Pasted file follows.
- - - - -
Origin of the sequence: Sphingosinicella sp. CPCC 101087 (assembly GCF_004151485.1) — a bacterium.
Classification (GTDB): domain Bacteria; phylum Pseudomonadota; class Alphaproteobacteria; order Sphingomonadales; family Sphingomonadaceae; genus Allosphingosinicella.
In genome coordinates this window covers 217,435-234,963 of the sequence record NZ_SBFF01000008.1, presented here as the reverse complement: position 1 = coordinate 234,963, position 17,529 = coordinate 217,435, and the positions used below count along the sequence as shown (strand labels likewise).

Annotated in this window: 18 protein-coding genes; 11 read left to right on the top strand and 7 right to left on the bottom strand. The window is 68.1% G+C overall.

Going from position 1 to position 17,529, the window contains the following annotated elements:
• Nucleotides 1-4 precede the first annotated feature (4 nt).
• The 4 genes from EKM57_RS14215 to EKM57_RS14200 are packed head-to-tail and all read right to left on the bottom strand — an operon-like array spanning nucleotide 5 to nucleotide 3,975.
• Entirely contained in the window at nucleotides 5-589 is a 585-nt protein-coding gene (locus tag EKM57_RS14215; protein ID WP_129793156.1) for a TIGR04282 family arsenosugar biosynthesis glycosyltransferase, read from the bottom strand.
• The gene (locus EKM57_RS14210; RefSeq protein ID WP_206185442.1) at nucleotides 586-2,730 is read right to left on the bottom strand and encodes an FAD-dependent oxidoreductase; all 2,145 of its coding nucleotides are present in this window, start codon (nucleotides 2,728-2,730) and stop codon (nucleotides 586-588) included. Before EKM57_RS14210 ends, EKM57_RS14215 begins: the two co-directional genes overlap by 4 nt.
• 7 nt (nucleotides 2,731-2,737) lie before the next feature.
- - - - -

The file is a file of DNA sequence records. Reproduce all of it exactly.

Origin of the sequence: Sphingosinicella sp. CPCC 101087 (assembly GCF_004151485.1) — a bacterium.
Classification (GTDB): domain Bacteria; phylum Pseudomonadota; class Alphaproteobacteria; order Sphingomonadales; family Sphingomonadaceae; genus Allosphingosinicella.
In genome coordinates this window covers 217,435-234,963 of the sequence record NZ_SBFF01000008.1, presented here as the reverse complement: position 1 = coordinate 234,963, position 17,529 = coordinate 217,435, and the positions used below count along the sequence as shown (strand labels likewise).

Annotated in this window: 18 protein-coding genes; 11 read left to right on the top strand and 7 right to left on the bottom strand. The window is 68.1% G+C overall.

Going from position 1 to position 17,529, the window contains the following annotated elements:
• Nucleotides 1-4 precede the first annotated feature (4 nt).
• The 4 genes from EKM57_RS14215 to EKM57_RS14200 are packed head-to-tail and all read right to left on the bottom strand — an operon-like array spanning nucleotide 5 to nucleotide 3,975.
• Entirely contained in the window at nucleotides 5-589 is a 585-nt protein-coding gene (locus tag EKM57_RS14215; protein ID WP_129793156.1) for a TIGR04282 family arsenosugar biosynthesis glycosyltransferase, read from the bottom strand.
• The gene (locus EKM57_RS14210; RefSeq protein ID WP_206185442.1) at nucleotides 586-2,730 is read right to left on the bottom strand and encodes an FAD-dependent oxidoreductase; all 2,145 of its coding nucleotides are present in this window, start codon (nucleotides 2,728-2,730) and stop codon (nucleotides 586-588) included. Before EKM57_RS14210 ends, EKM57_RS14215 begins: the two co-directional genes overlap by 4 nt.
• 7 nt (nucleotides 2,731-2,737) lie before the next feature.